Now Southwest is frequently brought up as an example of a very strong corporate culture. But what’s interesting about Southwest and the significance of the Southwest story, is it demonstrates that culture just isn’t invented, it actually is tried in the fire. So if you look at the history of Southwest, in the early 1970s, Southwest was an airline that had four planes. They flew oil men from Dallas to Houston and San Antonio and it was kind of like the Hooters of the sky. Their flight attendants wore hot pants, they wore go-go boots. It was just a party in the air for these oil men. Well in Dallas/Ft. Worth, the major competing airline, or the dominant airline in that market, at that time, was not American. It was actually Braniff. Now, as you’re aware, Braniff is not existent as an airline for well over 20-25 years. But at that time, Braniff saw Southwest as nipping their heel. They were taking these premium customers, these oil men, and taking them away from Braniff. So Braniff said we’ve got to do something about this. We’ve got to shut Southwest Airlines down. So that that time, Southwest fare from Dallas to Houston was $20. It cost Southwest $17 to operate that flight. $17 per passenger. So Braniff came along and said, “What we’re going to do is we’re going start offering our Dallas to Houston flights for $13.” Southwest looked at this competitive threat and said, “We’re dead. We’re absolutely going to go out of business. If we charge $13, we’ll lose $4 on every passenger. If we keep our rate at $20 or even $17, our passengers will go over to Braniff to pay the lower rate.” So Southwest wasn’t going to give up. They weren’t going to layover. They weren’t going to let Braniff take their business. So what they did is they actually raised their fare to $26, but there was one catch. These oil men would buy the $26 on their expense account, $26 ticket on their expense account, and when they got off the plane in either Dallas or Houston, they were handed a fifth of premium liquor. And some of the oil men knew that, hey, the company, my employer will pay for the ticket and 26 bucks and I’m going to walk away with a free bottle of slush and Southwest won the fare war and today Southwest has had 33 years of consecutive profitability. It’s the only airline that remained profitable after 9/11 and it’s the only major U.S. airline that has not claimed bankruptcy.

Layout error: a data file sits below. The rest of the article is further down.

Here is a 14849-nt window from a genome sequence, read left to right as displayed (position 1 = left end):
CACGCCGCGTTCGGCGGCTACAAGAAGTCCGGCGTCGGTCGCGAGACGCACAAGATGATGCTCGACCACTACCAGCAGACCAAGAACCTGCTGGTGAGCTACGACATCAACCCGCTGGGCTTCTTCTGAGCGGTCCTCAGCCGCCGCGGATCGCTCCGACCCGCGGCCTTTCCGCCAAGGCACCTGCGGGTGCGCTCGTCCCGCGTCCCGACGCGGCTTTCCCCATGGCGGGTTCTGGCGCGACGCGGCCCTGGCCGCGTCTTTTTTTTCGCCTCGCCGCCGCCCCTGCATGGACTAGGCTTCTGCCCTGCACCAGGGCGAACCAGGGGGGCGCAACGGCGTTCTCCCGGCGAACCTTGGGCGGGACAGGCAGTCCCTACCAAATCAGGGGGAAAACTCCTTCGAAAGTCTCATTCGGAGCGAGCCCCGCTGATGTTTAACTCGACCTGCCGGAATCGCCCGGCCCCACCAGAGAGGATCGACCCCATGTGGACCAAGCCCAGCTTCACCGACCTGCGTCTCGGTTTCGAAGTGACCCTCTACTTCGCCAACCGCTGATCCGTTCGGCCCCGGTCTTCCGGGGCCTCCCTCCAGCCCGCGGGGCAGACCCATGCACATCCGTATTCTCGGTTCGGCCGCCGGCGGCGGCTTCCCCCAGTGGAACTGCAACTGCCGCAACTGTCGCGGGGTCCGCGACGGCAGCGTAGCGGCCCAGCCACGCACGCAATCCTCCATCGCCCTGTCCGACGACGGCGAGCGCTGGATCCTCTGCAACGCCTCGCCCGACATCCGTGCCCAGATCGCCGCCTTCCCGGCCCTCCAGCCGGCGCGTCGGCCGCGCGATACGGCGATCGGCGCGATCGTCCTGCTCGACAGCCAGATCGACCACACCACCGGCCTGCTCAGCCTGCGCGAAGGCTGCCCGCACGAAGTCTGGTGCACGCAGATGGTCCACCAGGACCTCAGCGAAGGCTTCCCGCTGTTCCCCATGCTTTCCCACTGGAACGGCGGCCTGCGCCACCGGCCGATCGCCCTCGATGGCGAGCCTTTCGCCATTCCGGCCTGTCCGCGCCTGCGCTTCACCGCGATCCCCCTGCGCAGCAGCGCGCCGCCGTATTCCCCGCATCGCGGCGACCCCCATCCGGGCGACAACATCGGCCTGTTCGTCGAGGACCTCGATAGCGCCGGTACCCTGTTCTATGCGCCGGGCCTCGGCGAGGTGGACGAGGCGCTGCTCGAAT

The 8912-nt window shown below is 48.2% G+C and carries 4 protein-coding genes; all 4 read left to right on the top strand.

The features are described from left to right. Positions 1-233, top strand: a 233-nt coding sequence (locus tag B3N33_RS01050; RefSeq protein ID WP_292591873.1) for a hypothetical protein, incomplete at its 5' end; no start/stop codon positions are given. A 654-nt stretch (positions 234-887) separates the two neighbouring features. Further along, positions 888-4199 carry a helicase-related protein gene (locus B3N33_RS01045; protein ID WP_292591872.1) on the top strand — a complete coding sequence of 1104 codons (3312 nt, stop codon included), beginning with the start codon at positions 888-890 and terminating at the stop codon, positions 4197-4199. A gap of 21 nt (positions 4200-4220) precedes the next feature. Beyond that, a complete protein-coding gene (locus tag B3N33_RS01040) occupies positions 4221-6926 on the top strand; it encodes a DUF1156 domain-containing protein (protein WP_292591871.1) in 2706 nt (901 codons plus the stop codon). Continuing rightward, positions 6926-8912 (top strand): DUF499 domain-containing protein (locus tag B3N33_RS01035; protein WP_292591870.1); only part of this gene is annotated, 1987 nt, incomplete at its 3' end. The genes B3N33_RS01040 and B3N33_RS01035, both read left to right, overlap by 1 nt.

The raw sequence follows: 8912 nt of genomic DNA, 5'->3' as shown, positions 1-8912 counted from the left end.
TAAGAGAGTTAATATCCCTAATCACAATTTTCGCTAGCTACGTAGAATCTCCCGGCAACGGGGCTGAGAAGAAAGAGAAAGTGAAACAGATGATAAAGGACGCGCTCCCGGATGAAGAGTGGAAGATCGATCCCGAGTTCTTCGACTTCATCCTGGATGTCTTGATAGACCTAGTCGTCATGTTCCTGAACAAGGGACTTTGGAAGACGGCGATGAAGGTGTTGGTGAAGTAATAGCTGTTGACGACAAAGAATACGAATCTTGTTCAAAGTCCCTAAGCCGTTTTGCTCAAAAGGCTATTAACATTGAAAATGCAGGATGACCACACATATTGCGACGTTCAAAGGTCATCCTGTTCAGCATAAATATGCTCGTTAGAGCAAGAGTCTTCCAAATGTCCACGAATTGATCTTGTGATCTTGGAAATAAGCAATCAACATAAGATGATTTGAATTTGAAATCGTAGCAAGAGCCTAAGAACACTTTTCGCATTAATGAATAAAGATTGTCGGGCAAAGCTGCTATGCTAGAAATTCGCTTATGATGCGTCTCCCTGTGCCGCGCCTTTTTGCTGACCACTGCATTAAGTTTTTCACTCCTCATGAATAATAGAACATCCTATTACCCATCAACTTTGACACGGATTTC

This just goes to show in other inventions at Southwest as well. Southwest, for years, has been one of the most efficient airlines. Well the reason for that is the 12-minute turnaround. So typically when planes for other airlines land, they spend about an hour on the ground which means that, you know, for more than half the day, they’re not in the air generating revenue. They’re sitting at the gate, you know, waiting. So Southwest came up with a 12-minute turnaround out of necessity. They had a route system that required four planes. Going through this battle with Braniff, they had to sell one of their planes. And so they just, their employees put their heads together and they became more efficient.